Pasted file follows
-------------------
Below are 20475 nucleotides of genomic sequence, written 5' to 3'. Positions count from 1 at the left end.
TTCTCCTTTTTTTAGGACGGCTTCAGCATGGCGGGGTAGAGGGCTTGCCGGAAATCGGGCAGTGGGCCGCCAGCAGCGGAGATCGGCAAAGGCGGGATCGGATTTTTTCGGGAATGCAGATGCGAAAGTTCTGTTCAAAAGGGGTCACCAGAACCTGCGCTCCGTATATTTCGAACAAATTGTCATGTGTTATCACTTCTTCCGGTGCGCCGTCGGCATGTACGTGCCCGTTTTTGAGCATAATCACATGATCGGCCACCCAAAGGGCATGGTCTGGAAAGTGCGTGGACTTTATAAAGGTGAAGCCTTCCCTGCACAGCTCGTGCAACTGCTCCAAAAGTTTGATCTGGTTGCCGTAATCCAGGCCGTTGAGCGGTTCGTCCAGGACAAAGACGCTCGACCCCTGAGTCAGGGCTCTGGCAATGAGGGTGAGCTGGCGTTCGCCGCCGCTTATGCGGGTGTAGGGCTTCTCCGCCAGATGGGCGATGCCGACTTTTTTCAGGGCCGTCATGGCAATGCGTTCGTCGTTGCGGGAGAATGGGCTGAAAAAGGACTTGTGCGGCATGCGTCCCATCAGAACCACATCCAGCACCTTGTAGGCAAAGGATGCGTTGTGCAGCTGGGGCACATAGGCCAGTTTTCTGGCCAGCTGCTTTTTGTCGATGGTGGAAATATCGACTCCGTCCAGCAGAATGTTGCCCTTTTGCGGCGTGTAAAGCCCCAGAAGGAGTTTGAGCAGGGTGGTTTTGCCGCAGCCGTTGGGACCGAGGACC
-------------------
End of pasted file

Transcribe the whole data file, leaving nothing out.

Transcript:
Below are 20475 nucleotides of genomic sequence, written 5' to 3'. Positions count from 1 at the left end.
TTCTCCTTTTTTTAGGACGGCTTCAGCATGGCGGGGTAGAGGGCTTGCCGGAAATCGGGCAGTGGGCCGCCAGCAGCGGAGATCGGCAAAGGCGGGATCGGATTTTTTCGGGAATGCAGATGCGAAAGTTCTGTTCAAAAGGGGTCACCAGAACCTGCGCTCCGTATATTTCGAACAAATTGTCATGTGTTATCACTTCTTCCGGTGCGCCGTCGGCATGTACGTGCCCGTTTTTGAGCATAATCACATGATCGGCCACCCAAAGGGCATGGTCTGGAAAGTGCGTGGACTTTATAAAGGTGAAGCCTTCCCTGCACAGCTCGTGCAACTGCTCCAAAAGTTTGATCTGGTTGCCGTAATCCAGGCCGTTGAGCGGTTCGTCCAGGACAAAGACGCTCGACCCCTGAGTCAGGGCTCTGGCAATGAGGGTGAGCTGGCGTTCGCCGCCGCTTATGCGGGTGTAGGGCTTCTCCGCCAGATGGGCGATGCCGACTTTTTTCAGGGCCGTCATGGCAATGCGTTCGTCGTTGCGGGAGAATGGGCTGAAAAAGGACTTGTGCGGCATGCGTCCCATCAGAACCACATCCAGCACCTTGTAGGCAAAGGATGCGTTGTGCAGCTGGGGCACATAGGCCAGTTTTCTGGCCAGCTGCTTTTTGTCGATGGTGGAAATATCGACTCCGTCCAGCAGAATGTTGCCCTTTTGCGGCGTGTAAAGCCCCAGAAGGAGTTTGAGCAGGGTGGTTTTGCCGCAGCCGTTGGGACCGAGGACC